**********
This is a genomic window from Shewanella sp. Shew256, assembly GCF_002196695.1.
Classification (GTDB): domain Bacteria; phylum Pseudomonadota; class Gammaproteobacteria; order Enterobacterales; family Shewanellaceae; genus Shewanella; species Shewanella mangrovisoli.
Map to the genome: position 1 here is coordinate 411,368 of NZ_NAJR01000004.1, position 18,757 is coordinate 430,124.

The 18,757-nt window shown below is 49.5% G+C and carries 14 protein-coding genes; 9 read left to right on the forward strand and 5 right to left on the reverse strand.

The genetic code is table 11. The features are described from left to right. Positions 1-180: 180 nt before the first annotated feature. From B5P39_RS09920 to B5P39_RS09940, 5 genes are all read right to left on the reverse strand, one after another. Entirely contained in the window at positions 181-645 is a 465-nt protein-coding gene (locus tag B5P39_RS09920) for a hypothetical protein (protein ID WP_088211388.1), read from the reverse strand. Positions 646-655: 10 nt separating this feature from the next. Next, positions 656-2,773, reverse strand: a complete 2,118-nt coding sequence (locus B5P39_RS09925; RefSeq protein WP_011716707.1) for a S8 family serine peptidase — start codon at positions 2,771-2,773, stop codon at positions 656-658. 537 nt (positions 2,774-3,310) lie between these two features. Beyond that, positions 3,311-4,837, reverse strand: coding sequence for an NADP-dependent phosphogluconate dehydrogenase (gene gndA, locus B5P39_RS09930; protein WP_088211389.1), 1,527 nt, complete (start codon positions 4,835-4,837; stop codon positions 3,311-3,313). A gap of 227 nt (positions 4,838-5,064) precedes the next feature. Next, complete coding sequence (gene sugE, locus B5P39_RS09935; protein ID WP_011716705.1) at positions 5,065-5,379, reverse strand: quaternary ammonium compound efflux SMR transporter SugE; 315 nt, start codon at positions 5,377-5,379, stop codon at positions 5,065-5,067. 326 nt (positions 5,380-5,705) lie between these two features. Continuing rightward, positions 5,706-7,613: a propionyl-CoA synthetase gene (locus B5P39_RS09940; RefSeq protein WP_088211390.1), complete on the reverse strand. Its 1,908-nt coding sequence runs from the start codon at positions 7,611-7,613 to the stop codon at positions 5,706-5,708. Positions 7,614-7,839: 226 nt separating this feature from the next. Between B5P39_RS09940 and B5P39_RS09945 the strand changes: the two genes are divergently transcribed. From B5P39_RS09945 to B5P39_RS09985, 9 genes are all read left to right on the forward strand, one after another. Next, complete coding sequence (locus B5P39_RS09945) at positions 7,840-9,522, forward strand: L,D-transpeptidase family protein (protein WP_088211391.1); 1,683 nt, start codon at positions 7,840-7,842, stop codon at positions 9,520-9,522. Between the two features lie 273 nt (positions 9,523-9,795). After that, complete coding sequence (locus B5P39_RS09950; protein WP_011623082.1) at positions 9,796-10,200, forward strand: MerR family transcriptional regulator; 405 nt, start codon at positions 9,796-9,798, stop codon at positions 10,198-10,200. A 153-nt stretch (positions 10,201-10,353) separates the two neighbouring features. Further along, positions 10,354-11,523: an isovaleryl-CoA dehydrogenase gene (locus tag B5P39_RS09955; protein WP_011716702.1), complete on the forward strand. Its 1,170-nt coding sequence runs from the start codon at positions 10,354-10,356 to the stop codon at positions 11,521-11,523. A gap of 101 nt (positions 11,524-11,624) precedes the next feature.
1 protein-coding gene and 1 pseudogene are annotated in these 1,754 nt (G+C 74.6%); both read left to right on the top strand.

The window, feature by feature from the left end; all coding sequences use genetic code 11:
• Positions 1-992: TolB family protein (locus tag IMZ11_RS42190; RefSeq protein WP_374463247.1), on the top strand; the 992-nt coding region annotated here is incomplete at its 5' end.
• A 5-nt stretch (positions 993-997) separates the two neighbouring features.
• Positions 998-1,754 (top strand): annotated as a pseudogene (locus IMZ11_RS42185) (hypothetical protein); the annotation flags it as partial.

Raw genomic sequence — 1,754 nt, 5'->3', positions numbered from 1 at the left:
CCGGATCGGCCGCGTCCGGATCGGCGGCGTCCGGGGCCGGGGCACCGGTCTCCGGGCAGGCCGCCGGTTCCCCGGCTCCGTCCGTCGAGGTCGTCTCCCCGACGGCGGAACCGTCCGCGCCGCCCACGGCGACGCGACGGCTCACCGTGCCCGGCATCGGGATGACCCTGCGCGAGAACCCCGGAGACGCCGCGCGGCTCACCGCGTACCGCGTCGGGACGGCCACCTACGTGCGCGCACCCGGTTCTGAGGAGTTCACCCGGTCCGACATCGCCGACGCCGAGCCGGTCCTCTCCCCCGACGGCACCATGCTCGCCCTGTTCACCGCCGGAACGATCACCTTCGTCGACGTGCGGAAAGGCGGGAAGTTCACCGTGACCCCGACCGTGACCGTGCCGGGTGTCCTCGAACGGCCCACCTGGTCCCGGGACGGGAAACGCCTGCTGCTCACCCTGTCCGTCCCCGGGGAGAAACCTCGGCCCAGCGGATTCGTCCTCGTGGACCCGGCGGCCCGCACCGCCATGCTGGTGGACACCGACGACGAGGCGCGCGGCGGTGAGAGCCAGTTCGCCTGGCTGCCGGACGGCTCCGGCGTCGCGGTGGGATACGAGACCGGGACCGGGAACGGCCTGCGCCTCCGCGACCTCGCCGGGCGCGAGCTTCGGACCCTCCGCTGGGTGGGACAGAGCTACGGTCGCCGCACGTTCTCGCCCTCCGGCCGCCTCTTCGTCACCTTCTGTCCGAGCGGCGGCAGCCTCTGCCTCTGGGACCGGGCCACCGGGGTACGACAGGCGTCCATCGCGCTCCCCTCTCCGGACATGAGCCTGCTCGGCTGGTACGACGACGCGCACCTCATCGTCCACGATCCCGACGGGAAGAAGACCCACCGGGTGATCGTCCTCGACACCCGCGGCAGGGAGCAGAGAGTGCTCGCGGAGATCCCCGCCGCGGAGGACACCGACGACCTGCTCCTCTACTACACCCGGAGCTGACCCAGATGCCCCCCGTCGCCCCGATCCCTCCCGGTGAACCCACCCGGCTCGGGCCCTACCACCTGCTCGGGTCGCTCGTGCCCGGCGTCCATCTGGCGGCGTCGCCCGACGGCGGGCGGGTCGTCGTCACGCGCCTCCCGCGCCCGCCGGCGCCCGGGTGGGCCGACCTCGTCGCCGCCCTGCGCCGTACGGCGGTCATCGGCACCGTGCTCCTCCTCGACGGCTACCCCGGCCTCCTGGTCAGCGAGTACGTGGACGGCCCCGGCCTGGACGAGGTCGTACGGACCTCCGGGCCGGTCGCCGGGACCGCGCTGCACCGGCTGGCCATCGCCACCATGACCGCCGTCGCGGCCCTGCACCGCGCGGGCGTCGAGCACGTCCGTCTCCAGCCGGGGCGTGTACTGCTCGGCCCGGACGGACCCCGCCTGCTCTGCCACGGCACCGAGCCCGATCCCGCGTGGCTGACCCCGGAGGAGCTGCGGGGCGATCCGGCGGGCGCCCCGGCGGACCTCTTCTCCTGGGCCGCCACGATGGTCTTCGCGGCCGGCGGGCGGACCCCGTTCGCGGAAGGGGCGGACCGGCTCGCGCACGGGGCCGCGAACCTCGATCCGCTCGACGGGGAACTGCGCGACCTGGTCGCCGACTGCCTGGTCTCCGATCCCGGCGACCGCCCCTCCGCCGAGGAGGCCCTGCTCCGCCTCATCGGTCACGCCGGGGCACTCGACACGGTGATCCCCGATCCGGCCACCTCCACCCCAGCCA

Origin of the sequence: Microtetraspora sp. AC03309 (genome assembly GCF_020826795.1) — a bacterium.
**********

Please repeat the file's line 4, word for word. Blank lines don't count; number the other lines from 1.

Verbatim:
The 18,757-nt window shown below is 49.5% G+C and carries 14 protein-coding genes; 9 read left to right on the forward strand and 5 right to left on the reverse strand.